Athletes and Eating Disorders
By: Elissa Rosen, MD
Monday, June 6, 2016
From the ACUTE team: To offer our readers a more comprehensive look into the various aspects of eating disorders and treatment, Medical Mondays will periodically be penned by team physicians at the ACUTE Center for Eating Disorder.
This week’s Medical Monday is written by Elissa Rosen, MD.
Playing sports, whether on a recreational basis or professionally, can offer so many rewarding benefits both physically and psychologically – camaraderie; increased self-esteem; leadership skills; stress release – to name a few. Unfortunately, increasing numbers of athletes are also being diagnosed with eating disorders. From elite athletes to weekend warriors, nobody is immune.
Eating disorders occur in all sports. They can happen in both males and females, though are more common in female athletes. But what makes an athlete more likely to develop an eating disorder? First, there are sport related factors. Eating disorders are more common in sports that heavily focus on the individual athlete rather than a team. In sports such as endurance running, gymnastics, and triathlon, there is often an overvalued emphasis that thinness will increase sport performance. In these sports, many athletes believe they have to be thin to be their best. Certain sports also focus on appearance as a necessary part of the aesthetic of the sport. Ballerinas feel pressure to have their bodies look a certain way to make a dance more pleasing on the eye. Body builders feel they must be muscular, with little to no body fat to appeal to judges.
Second, psychological factors among the athlete can contribute to eating disorder development. Athletes with low self-esteem, performance anxiety, fear of failure, perfectionism, and history of chronic dieting are more predisposed to developing an eating disorder.
All athletes need fuel to perform at their best. Some athletes start following very strict diets that limit certain food groups based on the latest fads amongst fellow athletes or promoted by various media outlets (magazines, social media, etc.). Increasingly strict diets can be a slippery slope into a full-blown eating disorder. When nutritional intake is too low to meet the energy demands of a sport, weight loss occurs. For some, small amounts of weight loss may increase athletic performance in the short term. This positive feedback may lead to the misconception that further weight loss will continue to improve performance.
With continued weight loss and poor energy intake, the body starts to break down, and it becomes more difficult to perform at your best. You become more lethargic and fatigued all the time. Workouts that used to be manageable become increasingly more difficult. Muscles and bones break down, making you weaker and more prone to stress fractures and other injuries. An irregular or slow heartbeat can develop, especially if you throw up as part of your eating disorder. Dizziness may occur due to low blood pressure. Muscles can cramp due to dehydration. For females, periods become irregular or absent. These are all signs that an athlete is reaching a life-threateningly low weight, is not getting adequate nutrition, and needs an intervention.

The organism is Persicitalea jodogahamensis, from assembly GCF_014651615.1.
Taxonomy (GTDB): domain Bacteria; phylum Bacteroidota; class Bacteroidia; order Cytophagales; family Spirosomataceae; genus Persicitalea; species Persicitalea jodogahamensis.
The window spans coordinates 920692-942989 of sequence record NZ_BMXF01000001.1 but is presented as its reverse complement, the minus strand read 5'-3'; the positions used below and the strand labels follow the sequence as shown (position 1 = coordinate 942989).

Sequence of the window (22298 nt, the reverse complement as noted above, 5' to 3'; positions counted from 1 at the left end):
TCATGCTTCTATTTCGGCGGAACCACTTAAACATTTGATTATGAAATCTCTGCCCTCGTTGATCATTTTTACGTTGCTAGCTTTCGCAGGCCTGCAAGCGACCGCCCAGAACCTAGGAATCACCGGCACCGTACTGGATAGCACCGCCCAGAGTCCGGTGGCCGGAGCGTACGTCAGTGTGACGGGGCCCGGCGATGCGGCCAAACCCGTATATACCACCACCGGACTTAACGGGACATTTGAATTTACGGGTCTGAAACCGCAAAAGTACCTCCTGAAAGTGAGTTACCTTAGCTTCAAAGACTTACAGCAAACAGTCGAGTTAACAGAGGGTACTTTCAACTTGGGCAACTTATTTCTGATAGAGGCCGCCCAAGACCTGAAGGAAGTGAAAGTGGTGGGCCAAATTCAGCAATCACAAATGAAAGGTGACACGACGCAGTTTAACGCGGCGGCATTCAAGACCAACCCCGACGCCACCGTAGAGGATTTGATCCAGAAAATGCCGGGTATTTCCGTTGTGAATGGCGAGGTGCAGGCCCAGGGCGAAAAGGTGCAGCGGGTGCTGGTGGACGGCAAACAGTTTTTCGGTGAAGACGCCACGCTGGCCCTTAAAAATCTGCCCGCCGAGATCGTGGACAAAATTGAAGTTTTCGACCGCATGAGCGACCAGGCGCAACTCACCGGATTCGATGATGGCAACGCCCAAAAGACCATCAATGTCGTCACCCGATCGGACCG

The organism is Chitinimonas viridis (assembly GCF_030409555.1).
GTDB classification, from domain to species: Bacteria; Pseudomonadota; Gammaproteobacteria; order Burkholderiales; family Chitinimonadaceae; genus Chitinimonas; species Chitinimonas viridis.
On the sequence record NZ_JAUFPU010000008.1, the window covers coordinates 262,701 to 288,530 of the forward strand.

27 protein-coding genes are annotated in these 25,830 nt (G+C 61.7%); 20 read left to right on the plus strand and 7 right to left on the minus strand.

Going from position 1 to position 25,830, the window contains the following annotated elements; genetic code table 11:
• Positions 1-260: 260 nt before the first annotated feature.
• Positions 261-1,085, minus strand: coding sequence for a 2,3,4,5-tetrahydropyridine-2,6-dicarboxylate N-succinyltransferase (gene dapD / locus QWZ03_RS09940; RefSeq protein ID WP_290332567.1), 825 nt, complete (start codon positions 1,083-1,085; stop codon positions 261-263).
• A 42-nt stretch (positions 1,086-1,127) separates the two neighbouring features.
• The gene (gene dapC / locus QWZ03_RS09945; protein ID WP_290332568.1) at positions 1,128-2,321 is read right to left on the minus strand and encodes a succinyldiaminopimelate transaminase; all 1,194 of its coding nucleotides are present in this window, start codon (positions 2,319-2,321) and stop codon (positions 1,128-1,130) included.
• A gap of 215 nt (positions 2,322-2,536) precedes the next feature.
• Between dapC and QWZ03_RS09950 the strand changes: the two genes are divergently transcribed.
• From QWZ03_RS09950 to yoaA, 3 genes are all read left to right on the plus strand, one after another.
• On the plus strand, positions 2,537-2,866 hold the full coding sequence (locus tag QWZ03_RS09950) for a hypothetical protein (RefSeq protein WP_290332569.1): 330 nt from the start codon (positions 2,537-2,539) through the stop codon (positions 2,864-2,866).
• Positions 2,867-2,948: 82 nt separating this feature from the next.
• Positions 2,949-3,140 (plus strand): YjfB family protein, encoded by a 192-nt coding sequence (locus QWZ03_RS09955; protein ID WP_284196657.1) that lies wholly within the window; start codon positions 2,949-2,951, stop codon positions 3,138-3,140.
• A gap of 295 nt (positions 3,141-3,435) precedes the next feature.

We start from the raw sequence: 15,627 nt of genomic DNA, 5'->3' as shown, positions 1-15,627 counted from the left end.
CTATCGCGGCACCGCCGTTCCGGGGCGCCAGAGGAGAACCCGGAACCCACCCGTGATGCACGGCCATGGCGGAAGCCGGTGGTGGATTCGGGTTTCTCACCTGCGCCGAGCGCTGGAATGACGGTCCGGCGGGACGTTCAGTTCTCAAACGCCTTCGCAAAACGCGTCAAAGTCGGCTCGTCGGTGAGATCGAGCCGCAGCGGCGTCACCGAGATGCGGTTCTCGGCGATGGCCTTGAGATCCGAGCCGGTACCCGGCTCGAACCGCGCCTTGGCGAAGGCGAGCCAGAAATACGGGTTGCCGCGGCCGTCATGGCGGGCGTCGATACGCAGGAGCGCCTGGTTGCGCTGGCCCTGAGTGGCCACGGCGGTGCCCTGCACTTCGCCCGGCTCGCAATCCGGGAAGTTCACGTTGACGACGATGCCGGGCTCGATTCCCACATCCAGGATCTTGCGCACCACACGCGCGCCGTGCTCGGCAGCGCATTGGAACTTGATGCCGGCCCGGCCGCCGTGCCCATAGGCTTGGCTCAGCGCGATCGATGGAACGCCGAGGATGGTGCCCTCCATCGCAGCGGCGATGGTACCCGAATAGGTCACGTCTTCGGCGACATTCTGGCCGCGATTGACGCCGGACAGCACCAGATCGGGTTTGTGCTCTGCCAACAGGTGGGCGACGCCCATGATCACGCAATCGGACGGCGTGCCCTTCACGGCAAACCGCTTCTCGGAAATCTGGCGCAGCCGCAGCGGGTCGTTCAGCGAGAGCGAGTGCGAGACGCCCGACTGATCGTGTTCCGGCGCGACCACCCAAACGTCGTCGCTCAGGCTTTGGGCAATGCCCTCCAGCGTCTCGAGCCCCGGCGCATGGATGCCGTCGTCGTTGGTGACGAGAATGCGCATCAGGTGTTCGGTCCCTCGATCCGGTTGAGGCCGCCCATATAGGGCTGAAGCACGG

The Female Athlete Triad is a medical term used to describe physically active women who have energy imbalance (i.e.: too few calories taken in for the amount they burn), irregular or absent periods, and abnormal bone health (often indicated by stress fractures). The presence of just one of the three components of the triad is indication for an athlete to seek help from a professional. The components of the triad are interconnected because decreased caloric intake can lead to irregular menstrual cycles which then can lead to poor bone health. The bone loss that occurs as part of the triad can be irreversible without recovery.
Athletes can fully recover from eating disorders, but they can be life threatening when unrecognized. The first step is to recognize that a problem exists, either by the athlete themselves, a coach, or other team members. For many athletes, it will be necessary to take time away from your sport in order to achieve a healthier weight and a healthier mindset about your body. A team approach involving a nutritionist, therapist, and medical doctor along with support from you coach is often the best approach. Many colleges already have such teams in place. With recovery you can learn to love your sport again, learn to love yourself, and learn to love your body no matter the size.
Remember: athletes come in all shapes and sizes. Being thin doesn’t mean you will perform better at your sport. Athletes need fuel to perform at their best. Limiting calories and weight loss negatively impacts performance over time and can lead to serious medical complications or death. If you or someone you know is an athlete struggling with an eating disorder, help is available. Don’t let an eating disorder pull you away from the sport that you love. Recovery is possible!
If you or a loved one is suffering from an eating disorder, do not delay seeking treatment. We at the ACUTE Center for Eating Disorders are here to help. For more information or to take a confidential assessment, please contact our admissions team at firstname.lastname@example.org or by calling our admissions line at 1-877-ACUTE-4-U.